whose shares are listed on any stock exchange and whose shares or voting rights are acquired/ being acquired or whose control is taken over/being taken over by an acquirer [iii] Control . 1997. the control acquired is equal to or less than the control exercised by person (s) prior to such acquisition of control. In this paper the researcher shall limit his analysis to listed companies.[iii] Conglomerate takeover. Procedure for Takeover The takeover could take place through different methods. [I] Acquirer.Control includes the right to appoint directly or indirectly or by virtue of agreements or in any other manner majority of directors on the Board of the target company or to control management or policy decisions affecting the target company. such control shall not be deemed to be a change in control [iv] Promoter. A company may acquire the shares of a unlisted company through what is called acquisition under Section 395 of the Companies Act. When an acquirer. 1997. [iv] Promoter.Takeover of one company by another company operating in totally different industries. 2004 and 2006 . However. Also if consequent upon change in control of the target company in accordance with regulation 3. [ii] Target Company. it involves the process as set out in the SEBI (Substantial Acquisition of Shares and Takeovers) Regulations. as amended in 2002. The term ‘Takeover’ has not been defined under SEBI (Substantial Acquisition of Shares and Takeovers) Regulations. acquires substantial quantity of shares or voting rights of the target company.A Target Company is a listed company i.e. The main purpose of this kind of takeover is diversification.An Acquirer means (includes persons acting in concert (PAC) with him) any individual/company/any other legal entity which intends to acquire or acquires substantial quantity of shares or voting rights of target company or acquires or agrees to acquire control over the target company [ii] Target Company . the term basically envisages the concept of an acquirer taking over the control or management of the target company. 1956. 3(1)(e). [iii] Control. whichever is later. [v] Persons acting in concert and [vi] substantial quantity of shares or voting rights. it is necessary for us to dwell into what is the actual meaning of [I] Acquirer.” . in case there are two or more persons in control over the target company the cesser of any one of such persons from such control shall not be deemed to be a change in control of management nor shall any change in the nature and quantum of control amongst them constitute change in control of management provided this transfer is done in terms of Reg. it results in the Substantial acquisition of Shares For the purposes of understanding the implications arising from the aforementioned paragraph.The definition of promoter after amendment in 2006 now includes “any person who is in control of the target company” or “named as promoter in an offer document or shareholding pattern filed by the target company with the stock exchanges according to the listing agreement. However where the shares of the company are widely held by the general public.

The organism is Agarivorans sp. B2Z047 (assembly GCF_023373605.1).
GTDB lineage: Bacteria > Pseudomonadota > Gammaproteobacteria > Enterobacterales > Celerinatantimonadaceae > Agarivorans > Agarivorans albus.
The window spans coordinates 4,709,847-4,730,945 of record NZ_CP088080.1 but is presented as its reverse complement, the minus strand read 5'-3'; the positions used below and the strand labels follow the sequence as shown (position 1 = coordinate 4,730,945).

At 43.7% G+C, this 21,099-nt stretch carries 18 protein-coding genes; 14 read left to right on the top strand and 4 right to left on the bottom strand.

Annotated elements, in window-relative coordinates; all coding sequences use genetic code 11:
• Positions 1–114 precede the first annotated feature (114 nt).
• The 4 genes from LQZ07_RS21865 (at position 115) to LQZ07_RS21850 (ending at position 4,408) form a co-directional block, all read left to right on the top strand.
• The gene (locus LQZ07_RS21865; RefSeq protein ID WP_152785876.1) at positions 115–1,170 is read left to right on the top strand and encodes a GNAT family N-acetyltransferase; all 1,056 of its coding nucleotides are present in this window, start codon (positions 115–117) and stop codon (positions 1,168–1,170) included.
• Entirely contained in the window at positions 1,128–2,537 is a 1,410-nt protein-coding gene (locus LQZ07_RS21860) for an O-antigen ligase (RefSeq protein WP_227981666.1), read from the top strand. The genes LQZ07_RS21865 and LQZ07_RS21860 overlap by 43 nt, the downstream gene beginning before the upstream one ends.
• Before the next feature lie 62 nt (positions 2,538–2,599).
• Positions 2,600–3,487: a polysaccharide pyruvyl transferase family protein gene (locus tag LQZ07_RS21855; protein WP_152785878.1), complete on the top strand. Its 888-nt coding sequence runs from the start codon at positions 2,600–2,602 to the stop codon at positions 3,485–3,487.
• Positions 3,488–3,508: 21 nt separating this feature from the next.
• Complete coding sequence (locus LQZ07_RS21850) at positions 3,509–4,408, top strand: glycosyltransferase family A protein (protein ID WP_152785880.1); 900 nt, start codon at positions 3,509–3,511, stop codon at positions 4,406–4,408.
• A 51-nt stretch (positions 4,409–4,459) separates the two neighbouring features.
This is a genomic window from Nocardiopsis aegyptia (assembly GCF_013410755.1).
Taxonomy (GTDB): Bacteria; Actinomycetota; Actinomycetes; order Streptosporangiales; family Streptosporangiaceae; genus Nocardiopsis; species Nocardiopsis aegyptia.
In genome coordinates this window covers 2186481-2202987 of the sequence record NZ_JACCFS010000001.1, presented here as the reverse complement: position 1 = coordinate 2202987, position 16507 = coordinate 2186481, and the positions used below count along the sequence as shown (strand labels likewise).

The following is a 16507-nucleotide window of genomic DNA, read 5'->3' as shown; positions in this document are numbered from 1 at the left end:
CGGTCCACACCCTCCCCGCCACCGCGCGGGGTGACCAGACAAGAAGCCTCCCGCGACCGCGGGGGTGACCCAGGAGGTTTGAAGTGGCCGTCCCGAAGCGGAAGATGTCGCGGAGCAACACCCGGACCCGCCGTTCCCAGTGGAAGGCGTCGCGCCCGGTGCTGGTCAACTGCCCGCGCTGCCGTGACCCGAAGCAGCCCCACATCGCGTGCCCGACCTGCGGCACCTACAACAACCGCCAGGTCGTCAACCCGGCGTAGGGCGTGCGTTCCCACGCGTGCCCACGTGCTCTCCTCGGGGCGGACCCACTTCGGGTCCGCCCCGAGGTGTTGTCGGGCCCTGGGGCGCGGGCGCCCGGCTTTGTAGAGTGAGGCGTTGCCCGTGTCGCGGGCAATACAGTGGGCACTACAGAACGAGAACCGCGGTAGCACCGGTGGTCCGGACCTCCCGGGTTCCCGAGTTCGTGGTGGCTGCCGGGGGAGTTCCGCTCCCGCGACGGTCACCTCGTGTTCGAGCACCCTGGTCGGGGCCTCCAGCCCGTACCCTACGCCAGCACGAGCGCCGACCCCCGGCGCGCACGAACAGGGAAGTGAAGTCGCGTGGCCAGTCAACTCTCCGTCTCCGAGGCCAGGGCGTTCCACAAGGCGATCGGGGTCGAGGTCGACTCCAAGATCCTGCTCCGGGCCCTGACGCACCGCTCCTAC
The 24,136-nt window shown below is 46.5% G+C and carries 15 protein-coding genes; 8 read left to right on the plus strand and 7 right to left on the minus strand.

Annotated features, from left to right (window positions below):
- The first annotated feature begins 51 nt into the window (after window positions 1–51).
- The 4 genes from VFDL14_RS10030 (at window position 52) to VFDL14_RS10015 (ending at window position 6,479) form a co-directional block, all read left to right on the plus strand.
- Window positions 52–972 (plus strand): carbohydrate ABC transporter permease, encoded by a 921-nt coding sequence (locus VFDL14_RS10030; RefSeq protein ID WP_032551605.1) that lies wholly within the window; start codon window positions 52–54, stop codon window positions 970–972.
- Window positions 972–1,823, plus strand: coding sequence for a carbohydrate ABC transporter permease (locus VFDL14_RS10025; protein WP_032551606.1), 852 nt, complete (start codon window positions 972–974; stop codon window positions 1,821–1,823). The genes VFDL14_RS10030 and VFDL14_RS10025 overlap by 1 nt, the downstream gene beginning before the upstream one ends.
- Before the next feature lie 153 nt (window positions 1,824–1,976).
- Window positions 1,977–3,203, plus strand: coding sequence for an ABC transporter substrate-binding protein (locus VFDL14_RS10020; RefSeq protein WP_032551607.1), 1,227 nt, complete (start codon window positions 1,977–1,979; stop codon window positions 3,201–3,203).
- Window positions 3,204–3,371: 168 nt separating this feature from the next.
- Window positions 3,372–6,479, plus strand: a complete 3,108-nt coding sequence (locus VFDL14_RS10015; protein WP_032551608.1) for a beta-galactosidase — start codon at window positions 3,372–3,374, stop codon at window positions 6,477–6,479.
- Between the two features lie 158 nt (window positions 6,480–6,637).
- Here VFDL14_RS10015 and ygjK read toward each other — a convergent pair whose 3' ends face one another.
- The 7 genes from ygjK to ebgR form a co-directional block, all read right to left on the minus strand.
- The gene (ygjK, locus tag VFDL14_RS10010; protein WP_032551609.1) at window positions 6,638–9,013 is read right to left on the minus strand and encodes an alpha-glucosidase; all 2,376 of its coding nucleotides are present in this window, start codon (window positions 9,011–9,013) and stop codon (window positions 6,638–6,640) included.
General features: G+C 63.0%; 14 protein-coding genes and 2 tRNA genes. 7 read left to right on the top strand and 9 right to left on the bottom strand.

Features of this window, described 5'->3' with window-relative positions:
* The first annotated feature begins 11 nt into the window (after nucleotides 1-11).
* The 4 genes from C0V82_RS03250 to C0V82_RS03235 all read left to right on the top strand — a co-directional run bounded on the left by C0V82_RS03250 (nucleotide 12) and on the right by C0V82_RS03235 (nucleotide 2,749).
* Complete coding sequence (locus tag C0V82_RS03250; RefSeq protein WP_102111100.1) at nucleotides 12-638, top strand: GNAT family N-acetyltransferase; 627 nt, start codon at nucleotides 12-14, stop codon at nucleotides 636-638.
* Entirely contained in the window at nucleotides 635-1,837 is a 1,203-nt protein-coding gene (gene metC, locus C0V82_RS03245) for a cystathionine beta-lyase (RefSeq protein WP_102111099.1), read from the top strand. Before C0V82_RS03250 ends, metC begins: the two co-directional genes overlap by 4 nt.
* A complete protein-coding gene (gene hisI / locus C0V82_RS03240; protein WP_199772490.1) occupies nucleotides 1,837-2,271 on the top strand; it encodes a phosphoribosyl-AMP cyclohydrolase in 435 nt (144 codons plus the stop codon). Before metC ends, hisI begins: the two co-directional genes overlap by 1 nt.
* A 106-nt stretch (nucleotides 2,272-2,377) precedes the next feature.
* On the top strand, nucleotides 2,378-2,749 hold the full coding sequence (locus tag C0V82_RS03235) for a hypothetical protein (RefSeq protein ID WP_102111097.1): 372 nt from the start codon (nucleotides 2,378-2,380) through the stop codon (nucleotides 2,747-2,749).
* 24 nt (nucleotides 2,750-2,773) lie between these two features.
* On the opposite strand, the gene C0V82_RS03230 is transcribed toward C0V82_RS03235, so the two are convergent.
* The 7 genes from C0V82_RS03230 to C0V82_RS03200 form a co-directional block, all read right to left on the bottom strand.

if any. parents. the term ‘Takeover’ has not been defined under the said Regulations. is required to disclose the aggregate of his shareholding or voting rights to the target company and the Stock Exchanges where the shares of the target company are traded within 2 days of receipt of intimation of allotment of shares or acquisition of shares. it is necessary for us to dwell into what is the actual meaning of substantial quantity of shares or voting rights . .The clauses that formed part of the earlier definition but now stand deleted are. acquires shares or voting rights (which when taken together with his existing holding) would entitle him to more than 5% or 10% or 14% shares or voting rights of target company. A company in which 10% or more of the share capital is held by the promoter or his immediate relative or a firm/HUF in which the promoter or his immediate relative is a member holding an aggregate share capital of 10% or more. along with ‘persons acting in concert’ (“PAC”). brothers and children of the promoter. 2) More than 15% shares or voting rights: An acquirer who holds more than 15% shares or voting rights of the target company. shall within 21 days from the financial year ending March 31 make yearly disclosures to the company in respect of his holdings as on the mentioned date. Meaning of substantial quantity of shares or voting rights The said Regulations have discussed this aspect of ‘substantial quantity of shares or voting rights’ separately for two different purposes: (I) For the purpose of disclosures to be made by acquirer(s): (1) 5% or more shares or voting rights: A person who. The takeover code has also modified the definition of individual. (The earlier threshold was 26%) 1. For the purposes of understanding the implications arising from the aforementioned paragraph. 3. acquires substantial quantity of shares or voting rights of the target company. Any company in which the company specified in sub-clause above holds 10% or more of the share capital. it results in the Substantial acquisition of Shares. Spouse. “any persons who is directly or indirectly in control of the company” and “any person named as person acting in concert with the promoter in any disclosure made in terms of the listing agreement with the stock exchange or any other regulations or guidelines made or issued by the board under the Act. 2. 2. sisters. the term basically envisages the concept of an acquirer taking over the control or management of the target company When an acquirer.The concept of Takeover Although. The new definition of individual includes: 1.